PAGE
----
On January 25, La Rochelle Urban Community presented to the Global Goals for Cities partners its ‘La Rochelle Territory Zero Carbon’ (LRTZC) project towards 2040, highlighting the following main characteristics and innovations : a shared and multilevel governance, an evaluation and financing tool 'the Carbon Cooperative', and a citizen co-construction approach through the establishment of a Citizen Committee.
A question raised by Caroline from our partner city, Trim, challenged us : how do you manage to build trust with this Citizens' Committee? Here are some pieces of answers…
The LRTZC Citizen Committee: the genesis
From April 6 to May 31, 2021, a call for volunteers was launched via a communication campaign on the community territory, in order to solicit applications to constitute a representative sample of the diversity of the population; according to criteria of parity of sex, age, residence and professional activity.
256 volunteers with various profiles applied. These were anonymized and sorted according to the different criteria.
An anonymous draw validated by a bailiff then designated the 30 volunteers selected. Here is the composition of the Citizens' Committee following the draw:
• 15 Men / 15 Women
• 15 inhabitants of the urban center / 15 inhabitants of peri-urban and rural areas
• 10 between 16 and 29 years old / 10 between 30 and 49 years old and 10 over 50 years old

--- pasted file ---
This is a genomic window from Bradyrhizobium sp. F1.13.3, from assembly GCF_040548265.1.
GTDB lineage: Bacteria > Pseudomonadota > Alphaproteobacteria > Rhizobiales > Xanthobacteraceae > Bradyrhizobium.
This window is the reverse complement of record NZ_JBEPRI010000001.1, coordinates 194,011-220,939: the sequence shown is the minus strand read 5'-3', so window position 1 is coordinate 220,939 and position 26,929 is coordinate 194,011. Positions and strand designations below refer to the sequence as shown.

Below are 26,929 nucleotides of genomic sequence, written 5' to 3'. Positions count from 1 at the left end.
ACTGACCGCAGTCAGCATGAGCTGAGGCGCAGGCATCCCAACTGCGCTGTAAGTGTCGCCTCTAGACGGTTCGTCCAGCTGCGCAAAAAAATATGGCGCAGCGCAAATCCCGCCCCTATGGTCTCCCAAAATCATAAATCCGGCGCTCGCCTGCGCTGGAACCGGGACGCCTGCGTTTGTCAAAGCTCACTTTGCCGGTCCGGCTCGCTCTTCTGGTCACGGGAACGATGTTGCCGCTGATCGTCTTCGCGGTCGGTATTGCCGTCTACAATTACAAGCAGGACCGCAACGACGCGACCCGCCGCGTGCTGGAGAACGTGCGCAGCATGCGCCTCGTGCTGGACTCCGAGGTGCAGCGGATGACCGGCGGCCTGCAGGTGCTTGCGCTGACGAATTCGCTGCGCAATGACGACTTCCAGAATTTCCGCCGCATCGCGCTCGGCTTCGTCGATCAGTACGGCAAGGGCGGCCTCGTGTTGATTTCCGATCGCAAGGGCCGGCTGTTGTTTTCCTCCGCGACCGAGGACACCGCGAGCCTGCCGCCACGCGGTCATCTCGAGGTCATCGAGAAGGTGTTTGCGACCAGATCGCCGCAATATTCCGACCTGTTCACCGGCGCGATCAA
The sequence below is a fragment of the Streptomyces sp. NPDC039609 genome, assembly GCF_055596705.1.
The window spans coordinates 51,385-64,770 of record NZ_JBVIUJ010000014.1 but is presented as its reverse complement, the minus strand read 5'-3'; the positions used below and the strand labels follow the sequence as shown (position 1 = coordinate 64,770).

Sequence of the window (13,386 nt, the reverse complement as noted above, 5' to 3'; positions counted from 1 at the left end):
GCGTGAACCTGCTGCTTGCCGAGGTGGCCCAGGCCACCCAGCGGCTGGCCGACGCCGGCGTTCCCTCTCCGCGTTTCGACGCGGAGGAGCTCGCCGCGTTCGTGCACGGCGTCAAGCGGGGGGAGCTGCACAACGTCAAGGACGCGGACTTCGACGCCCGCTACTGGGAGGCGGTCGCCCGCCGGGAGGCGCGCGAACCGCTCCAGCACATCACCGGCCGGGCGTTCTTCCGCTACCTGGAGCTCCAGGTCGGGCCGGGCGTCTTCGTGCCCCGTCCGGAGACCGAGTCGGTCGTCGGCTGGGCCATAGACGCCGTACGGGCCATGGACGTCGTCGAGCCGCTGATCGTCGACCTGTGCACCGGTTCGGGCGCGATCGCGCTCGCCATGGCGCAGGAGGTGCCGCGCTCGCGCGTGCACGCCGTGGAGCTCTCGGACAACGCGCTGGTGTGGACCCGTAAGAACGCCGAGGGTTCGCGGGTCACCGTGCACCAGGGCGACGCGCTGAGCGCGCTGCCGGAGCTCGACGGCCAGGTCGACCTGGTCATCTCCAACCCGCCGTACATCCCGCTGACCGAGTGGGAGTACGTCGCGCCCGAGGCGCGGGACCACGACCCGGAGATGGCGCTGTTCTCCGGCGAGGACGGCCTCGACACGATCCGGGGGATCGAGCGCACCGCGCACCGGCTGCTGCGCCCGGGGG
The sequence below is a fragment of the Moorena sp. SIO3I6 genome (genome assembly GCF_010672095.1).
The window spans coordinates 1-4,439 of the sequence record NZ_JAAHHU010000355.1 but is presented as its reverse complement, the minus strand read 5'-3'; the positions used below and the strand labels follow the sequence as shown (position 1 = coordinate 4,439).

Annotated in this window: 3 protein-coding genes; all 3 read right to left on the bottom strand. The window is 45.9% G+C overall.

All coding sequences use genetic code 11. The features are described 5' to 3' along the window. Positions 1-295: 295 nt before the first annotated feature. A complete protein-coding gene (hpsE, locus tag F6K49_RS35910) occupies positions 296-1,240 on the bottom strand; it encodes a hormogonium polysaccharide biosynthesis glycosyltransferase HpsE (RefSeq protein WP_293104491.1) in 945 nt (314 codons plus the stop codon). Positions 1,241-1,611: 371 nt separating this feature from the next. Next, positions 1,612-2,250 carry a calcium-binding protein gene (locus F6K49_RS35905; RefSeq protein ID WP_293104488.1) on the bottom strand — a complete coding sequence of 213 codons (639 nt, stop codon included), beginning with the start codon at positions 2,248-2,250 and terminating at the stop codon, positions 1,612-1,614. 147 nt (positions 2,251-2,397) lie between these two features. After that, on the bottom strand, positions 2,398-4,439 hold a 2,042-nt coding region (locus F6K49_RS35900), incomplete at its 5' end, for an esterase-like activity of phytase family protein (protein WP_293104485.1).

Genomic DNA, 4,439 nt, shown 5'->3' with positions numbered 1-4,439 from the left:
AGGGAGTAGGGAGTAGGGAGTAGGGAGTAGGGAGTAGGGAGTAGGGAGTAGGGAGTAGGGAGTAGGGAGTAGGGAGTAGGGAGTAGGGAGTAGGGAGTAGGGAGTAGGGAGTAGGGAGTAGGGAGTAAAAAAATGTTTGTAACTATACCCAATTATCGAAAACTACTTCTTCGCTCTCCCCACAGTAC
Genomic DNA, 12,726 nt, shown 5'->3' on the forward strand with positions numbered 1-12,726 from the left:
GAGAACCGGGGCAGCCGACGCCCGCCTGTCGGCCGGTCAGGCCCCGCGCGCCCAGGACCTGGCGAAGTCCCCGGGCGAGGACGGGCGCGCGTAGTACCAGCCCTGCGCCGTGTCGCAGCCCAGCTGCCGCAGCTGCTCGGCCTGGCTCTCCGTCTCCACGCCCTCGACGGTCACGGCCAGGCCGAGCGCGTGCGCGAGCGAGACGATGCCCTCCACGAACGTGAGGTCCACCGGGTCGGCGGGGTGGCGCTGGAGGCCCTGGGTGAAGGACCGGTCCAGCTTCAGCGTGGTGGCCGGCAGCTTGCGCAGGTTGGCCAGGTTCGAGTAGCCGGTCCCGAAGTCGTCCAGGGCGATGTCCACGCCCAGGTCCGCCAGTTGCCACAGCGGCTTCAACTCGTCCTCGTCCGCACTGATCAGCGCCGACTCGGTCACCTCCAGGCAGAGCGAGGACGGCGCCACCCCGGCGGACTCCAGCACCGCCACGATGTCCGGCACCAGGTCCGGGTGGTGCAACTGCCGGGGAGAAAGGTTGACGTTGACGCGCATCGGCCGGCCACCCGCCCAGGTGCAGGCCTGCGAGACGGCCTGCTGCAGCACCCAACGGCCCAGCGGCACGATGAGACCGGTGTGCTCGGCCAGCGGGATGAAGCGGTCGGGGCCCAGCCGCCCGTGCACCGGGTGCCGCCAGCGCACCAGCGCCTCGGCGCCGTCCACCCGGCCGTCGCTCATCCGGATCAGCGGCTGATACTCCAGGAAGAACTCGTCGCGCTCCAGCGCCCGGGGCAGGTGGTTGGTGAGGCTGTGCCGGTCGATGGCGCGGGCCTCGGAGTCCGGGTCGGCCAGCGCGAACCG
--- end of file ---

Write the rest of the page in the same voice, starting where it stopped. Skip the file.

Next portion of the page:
• 2 people who already have civic involvement in the territory
• 2 representatives by type of occupation at least
• 2 Farmers
• 3 craftsmen / traders / business leaders
• 6 others without professional activity (including 4 students)
• 6 people with a managerial job
• 5 employees (including two nurses)
• 2 factory workers
• 4 intermediate professions
• 2 retirees
Alongside the five founding members (Urban Community, City, University, Great Harbour, Atlantech district) and a Scientific Committee, the mission of the members of the Citizen Committee is:
• to provide citizen expertise in this transition project,
• to give opinions upon request from the founding members of the project (referral)
• to be proactive on project actions (self-referral)
• to work on the very evolution of the composition and operating rules of the Committee.
“What do we mean by “citizen expertise?”
The notion of citizen expertise is also called, knowledge of use, local knowledge, field knowledge, i.e. the knowledge that a citizen or a collective has of his immediate and daily environment, based on experience and proximity.
Citizen expertise feeds the deliberation. To unfold, deliberation needs citizen expertise, contradictory information and moments of personal introspection. The final objective is to create an informed opinion to lead to a collective opinion that is thought out and shared by all. »
Building trust with the Citizen Committees : some key principles
Between September and December 2021, the Citizens' Committee met twice over one day in order to build skills on the LRTZC project and allow its members to take better ownership of their mandate. At the beginning of 2022, the Monitoring Committee (MC) announced its first referral to the Citizens' Committee: a reflection on the establishment of a new axis in the project (possibility of rewriting and proposal of new operations in the project). In order to provide citizen and collective expertise to this request, the Committee will meet several times during the first quarter, thus providing a response to the MC in June 2022.